Whenever Charles Busch or John Epperson puts on a dress, wig and uncomfortable shoes, you can bet they are making a statement. They possess an attitude — a very big attitude — toward the female character they’re portraying.
Utterly lacking is any point of view when the female, transgender or nonbinary actors put on men’s clothes in the new revival of “1776,” which opened Thursday at Roundabout’s American Airline Theatre.
Jeffrey L. Page and Diane Paulus direct this 1969 musical about the American Revolution, and there is one moment right at the top of the show when a nifty bit of footwear-changing (costumes by Emilio Sosa) takes us back more than a couple of centuries with a mere roll of the stockings. It’s fun. Drag is supposed to be fun, not to mention outrageous, as anyone who has watched “RuPaul’s Drag Race” knows. It’s also a send-up of sexual conventions.
There are a couple of problems with giving “1776” the male-drag treatment. First off, at its core the show is terrible. Peter Stone wrote possibly the dullest, longest book scenes ever written for a musical. When those original rebels from the colonies hold roll calls or take votes, you want the British to storm Philadelphia immediately. The only thing more stultifying than these book scenes are the music and lyrics by Sherman Edwards. (Who he?) As soon as the actors starts singing in “1776,” you wait impatiently for them to go back to the somewhat less wearisome book.
There is one good thing baked into Stone’s book: For the most part, the Founding Fathers were privileged, arrogant and full of themselves. Curiously, this revival never emphasizes or even tweaks all their male flaws. Here, not having any male actors on stage does emphasize that there were no Founding Mothers. The banishment of men is intriguing for about two minutes of stage time.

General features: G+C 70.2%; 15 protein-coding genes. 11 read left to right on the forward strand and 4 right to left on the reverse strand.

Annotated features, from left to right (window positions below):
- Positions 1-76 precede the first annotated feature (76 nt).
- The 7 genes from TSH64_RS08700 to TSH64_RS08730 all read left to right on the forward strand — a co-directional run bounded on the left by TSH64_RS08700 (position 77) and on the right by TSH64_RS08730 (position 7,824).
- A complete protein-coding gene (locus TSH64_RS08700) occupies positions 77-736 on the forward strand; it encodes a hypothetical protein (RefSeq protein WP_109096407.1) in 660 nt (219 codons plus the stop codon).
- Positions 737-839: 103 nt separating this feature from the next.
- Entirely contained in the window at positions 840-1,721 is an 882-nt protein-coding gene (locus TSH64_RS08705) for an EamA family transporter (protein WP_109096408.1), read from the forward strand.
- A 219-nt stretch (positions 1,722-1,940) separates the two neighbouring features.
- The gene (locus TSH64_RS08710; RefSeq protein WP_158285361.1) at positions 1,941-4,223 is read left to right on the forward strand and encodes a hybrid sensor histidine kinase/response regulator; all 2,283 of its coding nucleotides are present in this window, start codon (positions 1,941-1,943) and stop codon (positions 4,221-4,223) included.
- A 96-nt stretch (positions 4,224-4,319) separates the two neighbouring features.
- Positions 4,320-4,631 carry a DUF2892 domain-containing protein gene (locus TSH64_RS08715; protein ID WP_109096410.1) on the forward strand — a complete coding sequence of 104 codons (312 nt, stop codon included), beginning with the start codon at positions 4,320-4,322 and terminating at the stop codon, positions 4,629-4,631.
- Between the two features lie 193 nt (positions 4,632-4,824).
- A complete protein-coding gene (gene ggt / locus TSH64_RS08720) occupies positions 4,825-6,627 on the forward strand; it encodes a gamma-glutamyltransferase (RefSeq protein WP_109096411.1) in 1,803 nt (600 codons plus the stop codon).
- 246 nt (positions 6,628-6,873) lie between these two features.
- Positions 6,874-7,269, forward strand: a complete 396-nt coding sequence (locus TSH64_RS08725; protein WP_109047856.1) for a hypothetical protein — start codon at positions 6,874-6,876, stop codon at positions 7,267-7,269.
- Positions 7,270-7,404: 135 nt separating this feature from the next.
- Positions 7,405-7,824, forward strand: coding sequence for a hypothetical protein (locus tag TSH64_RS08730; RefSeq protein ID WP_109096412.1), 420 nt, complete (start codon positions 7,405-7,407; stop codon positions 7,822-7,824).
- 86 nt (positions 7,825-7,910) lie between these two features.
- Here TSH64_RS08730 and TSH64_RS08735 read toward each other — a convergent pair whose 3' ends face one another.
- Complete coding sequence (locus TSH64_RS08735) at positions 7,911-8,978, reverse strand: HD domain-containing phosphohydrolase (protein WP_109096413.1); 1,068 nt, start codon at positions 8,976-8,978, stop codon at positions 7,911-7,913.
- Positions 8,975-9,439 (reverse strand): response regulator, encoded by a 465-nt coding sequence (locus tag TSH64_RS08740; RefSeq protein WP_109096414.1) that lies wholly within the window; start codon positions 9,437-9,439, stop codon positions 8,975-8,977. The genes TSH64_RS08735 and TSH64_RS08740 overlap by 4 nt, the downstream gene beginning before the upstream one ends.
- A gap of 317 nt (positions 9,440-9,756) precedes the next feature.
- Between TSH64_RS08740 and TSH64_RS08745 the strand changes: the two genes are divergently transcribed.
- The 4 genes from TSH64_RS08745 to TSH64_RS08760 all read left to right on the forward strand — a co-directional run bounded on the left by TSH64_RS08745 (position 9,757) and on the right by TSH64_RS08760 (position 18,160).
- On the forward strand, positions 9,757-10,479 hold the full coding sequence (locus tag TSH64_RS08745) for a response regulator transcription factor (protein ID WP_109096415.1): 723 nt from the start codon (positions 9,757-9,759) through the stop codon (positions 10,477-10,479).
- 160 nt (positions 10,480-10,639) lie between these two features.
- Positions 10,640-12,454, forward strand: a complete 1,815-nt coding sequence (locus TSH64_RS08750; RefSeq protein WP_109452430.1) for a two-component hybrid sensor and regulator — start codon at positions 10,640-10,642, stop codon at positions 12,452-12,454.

“The Valley of the Dolls” is a terrible novel and movie. But cast with men in drag it could be a hoot on stage. (Frankly, “Dolls” has a lot more narrative drive than “1776.”) An all-male cast would probably also enliven Clare Boothe Luce’s “The Women,” come to think of it. Certainly, that kind of nontraditional casting would provide for an irreverent take on the material.
This “1776” is not irreverent or daring in any way. It is a colossal dirge. John Clancy’s orchestrations turn every number in the second act into a bombastic anthem.
Lola Pashalinski, a founding member of Charles Ludlam’s Ridiculous Theatrical Company, knew how putting on a pair of pants and scratching her crotch could magnify a male character’s superiority complex. Only a few performances in this “1776” revival possess that anarchic flair. Patrena Murray’s pragmatic Ben Franklin, Liz Mikel’s commanding John Hancock, and Shawna Hamic’s demented Richard Henry Lee provide brief moments of inspired satire.
John Adams may be the biggest bore ever to be the lead character in an American musical stage. He and others keep telling us what an insufferable pedant he is. Here, Crystal Lucas-Perry plays him as straight and humorless as any male actor ever has. Beyond the nontraditional casting, there’s nothing very revolutionary about this lackluster “1776.”